New Look : CVAs Remain in Fashion

Introduction

Mr Justice Zacaroli gave his decision in the long awaited challenge to the New Look CVA on 10 May 2021.

In summary,  a group of New Look Landlords challenged the CVA.  The CVA, which was part of a wider restructuring including a Scheme of Arrangement that had been approved by the Court, required many retail Landlords to accept a compromise position whereby claims for rent arrears were released in full, and the contractual obligation to pay rent was replaced with an obligation to pay turnover rent, based on a fixed percentage of net sales  for a 3 year period.  Importantly, the CVA did allow landlords the option to terminate the leases.

This is an important case that is worth consideration by Practitioners; not least because it is the only second reported challenge to CVAs (the first being in connection with Debenhams Retail Limited in 2019).

The Challenge and Decision

The Landlords challenged the CVA on a number of grounds.  Firstly, they argued that a CVA in the terms proposed did not constitute “a composition or arrangement within the meaning of s.1 of the Insolvency Act 1986”.  They said, in fact, the CVA proposed involved separate arrangements with different groups of creditors and it was not competent.  They also argued that properly understood it was not allowable to interfere with Property Rights of Landlords.  The Court undertook a detailed survey of the historic law on composition and ultimately concluded that in fact the CVA proposed was a competent composition or arrangement within the meaning s.1 of the Insolvency Act 1986; and therefore the jurisdiction challenge failed.

There was also challenge in terms of s.6 of the 1986 Act on the basis that there had been both material irregularity in the CVA being agreed, and also that the CVA constituted “unfair prejudice” in respect of the applicant landlords.  Again the Court rejected these challenges.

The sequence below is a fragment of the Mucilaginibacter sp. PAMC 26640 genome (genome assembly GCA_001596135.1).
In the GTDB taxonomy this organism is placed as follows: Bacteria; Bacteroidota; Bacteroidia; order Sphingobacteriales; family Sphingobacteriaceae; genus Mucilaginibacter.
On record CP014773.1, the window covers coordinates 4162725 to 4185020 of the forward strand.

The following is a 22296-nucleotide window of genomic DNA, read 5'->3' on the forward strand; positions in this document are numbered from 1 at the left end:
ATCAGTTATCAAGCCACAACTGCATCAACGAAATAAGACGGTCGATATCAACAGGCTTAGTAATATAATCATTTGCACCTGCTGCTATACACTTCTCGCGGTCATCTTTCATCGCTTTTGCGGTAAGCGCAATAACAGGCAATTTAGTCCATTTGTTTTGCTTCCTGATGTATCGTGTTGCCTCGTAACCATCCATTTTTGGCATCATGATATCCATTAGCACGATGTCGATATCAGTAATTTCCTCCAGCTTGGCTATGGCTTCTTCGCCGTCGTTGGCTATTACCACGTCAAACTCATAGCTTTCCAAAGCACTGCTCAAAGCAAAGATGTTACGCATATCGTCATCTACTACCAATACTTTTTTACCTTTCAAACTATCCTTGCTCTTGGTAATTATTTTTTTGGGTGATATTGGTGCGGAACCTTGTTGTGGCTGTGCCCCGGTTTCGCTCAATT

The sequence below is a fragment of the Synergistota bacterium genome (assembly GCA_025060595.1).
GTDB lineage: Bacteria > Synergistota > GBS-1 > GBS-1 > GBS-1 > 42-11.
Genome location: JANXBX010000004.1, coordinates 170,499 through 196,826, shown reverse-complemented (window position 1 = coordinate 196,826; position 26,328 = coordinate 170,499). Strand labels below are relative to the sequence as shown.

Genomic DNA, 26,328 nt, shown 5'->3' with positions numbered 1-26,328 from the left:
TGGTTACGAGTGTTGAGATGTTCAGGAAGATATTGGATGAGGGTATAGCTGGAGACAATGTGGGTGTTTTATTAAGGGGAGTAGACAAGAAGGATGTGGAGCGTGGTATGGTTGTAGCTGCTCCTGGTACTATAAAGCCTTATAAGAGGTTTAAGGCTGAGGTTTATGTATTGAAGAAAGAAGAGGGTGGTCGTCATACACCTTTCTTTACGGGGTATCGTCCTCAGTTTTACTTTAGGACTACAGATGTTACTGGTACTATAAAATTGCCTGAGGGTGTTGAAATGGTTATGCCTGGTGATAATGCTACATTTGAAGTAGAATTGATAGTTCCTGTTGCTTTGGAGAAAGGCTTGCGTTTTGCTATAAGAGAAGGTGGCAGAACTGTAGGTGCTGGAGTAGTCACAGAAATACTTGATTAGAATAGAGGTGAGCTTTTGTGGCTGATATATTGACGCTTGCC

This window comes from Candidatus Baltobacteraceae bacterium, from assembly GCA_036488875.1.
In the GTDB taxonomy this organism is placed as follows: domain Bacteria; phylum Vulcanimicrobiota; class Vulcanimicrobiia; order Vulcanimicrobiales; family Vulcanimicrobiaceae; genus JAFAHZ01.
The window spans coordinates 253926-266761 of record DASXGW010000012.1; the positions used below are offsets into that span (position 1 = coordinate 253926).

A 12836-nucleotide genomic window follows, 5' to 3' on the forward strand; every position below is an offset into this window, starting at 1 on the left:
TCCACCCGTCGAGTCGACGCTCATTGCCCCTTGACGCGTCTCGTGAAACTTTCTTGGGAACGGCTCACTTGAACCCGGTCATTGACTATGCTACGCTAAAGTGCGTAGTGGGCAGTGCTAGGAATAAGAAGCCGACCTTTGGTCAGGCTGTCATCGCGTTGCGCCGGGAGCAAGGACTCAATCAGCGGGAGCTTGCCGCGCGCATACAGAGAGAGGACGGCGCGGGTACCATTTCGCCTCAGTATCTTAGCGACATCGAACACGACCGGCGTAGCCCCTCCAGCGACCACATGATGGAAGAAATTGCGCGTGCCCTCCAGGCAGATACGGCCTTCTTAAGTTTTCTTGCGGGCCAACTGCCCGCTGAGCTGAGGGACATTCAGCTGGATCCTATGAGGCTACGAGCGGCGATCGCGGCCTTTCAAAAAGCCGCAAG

It is worth noting that the Court took time to explain, that while certain matters were fact specific, the ability of Landlords to terminate their leases was critical in deciding there was no unfair prejudice, as was understanding the true comparator for this CVA, being a Pre-pack Administration or similar, in circumstances where the company would have had no money to continue to pay any rent.  The fact that assets were made available by senior lenders was predicated on the Scheme, the CVA and wider restructuring proceeding.

Advice to Officeholders

This decision may well be a blow to Landlords.  It does remind officeholders, however, that challenges can be made and while CVA wording is becoming more standard, which is helpful, the specific facts of particular cases must be properly considered to ensure there are no material irregularities and no unfair prejudice.  Landlords will be concerned that this decision further undermines leases as an investment, but the Court was keen to point out that the loss of the investment was not consequent on the CVA but rather upon the insolvency of the company.  CVAs therefore remain an important part of the Practitioner’s toolkit in advising on restructuring options.

BBM Solicitors specialise in advising IP’s in both contentious and non-contentious matters (including transactional work). Contact: Eric Baijal (emb@bbmsolicitors.co.uk).This briefing note is current as at 11 May 2021 and is our understanding of the position described at that date. Legal advice ought to be taken before relying on its terms (particularly to ensure the law has not changed).